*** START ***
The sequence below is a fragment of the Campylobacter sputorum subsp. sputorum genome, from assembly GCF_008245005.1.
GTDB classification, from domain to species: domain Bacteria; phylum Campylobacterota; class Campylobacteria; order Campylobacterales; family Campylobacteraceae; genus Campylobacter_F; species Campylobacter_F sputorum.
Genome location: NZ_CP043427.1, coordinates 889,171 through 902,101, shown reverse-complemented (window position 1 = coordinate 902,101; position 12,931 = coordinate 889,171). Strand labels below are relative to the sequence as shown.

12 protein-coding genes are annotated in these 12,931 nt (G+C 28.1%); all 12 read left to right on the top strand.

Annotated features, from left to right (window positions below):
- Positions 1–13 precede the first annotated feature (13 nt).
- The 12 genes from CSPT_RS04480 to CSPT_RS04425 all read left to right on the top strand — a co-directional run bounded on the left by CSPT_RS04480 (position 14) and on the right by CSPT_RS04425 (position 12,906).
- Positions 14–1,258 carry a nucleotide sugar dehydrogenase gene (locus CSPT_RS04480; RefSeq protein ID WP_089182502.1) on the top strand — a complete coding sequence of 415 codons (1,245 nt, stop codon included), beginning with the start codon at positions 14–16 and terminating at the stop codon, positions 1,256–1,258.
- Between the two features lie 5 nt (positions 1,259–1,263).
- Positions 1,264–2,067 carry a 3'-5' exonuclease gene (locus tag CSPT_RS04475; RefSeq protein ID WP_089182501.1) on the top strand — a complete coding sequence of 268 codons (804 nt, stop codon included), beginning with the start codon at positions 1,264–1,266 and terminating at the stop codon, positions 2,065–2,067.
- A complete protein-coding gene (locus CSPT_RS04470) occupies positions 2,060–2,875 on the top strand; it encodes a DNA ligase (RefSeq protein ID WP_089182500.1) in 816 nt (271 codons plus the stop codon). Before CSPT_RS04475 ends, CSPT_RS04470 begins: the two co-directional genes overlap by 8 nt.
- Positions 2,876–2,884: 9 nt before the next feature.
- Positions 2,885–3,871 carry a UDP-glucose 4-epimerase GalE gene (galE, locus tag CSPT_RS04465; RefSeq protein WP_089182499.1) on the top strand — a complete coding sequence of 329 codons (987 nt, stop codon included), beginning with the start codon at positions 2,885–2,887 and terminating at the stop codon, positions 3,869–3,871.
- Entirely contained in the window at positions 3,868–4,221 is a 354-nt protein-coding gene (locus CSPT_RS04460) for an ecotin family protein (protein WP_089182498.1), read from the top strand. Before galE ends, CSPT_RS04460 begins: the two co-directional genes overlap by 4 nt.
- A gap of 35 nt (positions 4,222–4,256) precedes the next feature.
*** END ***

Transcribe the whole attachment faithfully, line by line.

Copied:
The sequence below is a fragment of the Campylobacter sputorum subsp. sputorum genome, from assembly GCF_008245005.1.
GTDB classification, from domain to species: domain Bacteria; phylum Campylobacterota; class Campylobacteria; order Campylobacterales; family Campylobacteraceae; genus Campylobacter_F; species Campylobacter_F sputorum.
Genome location: NZ_CP043427.1, coordinates 889,171 through 902,101, shown reverse-complemented (window position 1 = coordinate 902,101; position 12,931 = coordinate 889,171). Strand labels below are relative to the sequence as shown.

12 protein-coding genes are annotated in these 12,931 nt (G+C 28.1%); all 12 read left to right on the top strand.

Annotated features, from left to right (window positions below):
- Positions 1–13 precede the first annotated feature (13 nt).
- The 12 genes from CSPT_RS04480 to CSPT_RS04425 all read left to right on the top strand — a co-directional run bounded on the left by CSPT_RS04480 (position 14) and on the right by CSPT_RS04425 (position 12,906).
- Positions 14–1,258 carry a nucleotide sugar dehydrogenase gene (locus CSPT_RS04480; RefSeq protein ID WP_089182502.1) on the top strand — a complete coding sequence of 415 codons (1,245 nt, stop codon included), beginning with the start codon at positions 14–16 and terminating at the stop codon, positions 1,256–1,258.
- Between the two features lie 5 nt (positions 1,259–1,263).
- Positions 1,264–2,067 carry a 3'-5' exonuclease gene (locus tag CSPT_RS04475; RefSeq protein ID WP_089182501.1) on the top strand — a complete coding sequence of 268 codons (804 nt, stop codon included), beginning with the start codon at positions 1,264–1,266 and terminating at the stop codon, positions 2,065–2,067.
- A complete protein-coding gene (locus CSPT_RS04470) occupies positions 2,060–2,875 on the top strand; it encodes a DNA ligase (RefSeq protein ID WP_089182500.1) in 816 nt (271 codons plus the stop codon). Before CSPT_RS04475 ends, CSPT_RS04470 begins: the two co-directional genes overlap by 8 nt.
- Positions 2,876–2,884: 9 nt before the next feature.
- Positions 2,885–3,871 carry a UDP-glucose 4-epimerase GalE gene (galE, locus tag CSPT_RS04465; RefSeq protein WP_089182499.1) on the top strand — a complete coding sequence of 329 codons (987 nt, stop codon included), beginning with the start codon at positions 2,885–2,887 and terminating at the stop codon, positions 3,869–3,871.
- Entirely contained in the window at positions 3,868–4,221 is a 354-nt protein-coding gene (locus CSPT_RS04460) for an ecotin family protein (protein WP_089182498.1), read from the top strand. Before galE ends, CSPT_RS04460 begins: the two co-directional genes overlap by 4 nt.
- A gap of 35 nt (positions 4,222–4,256) precedes the next feature.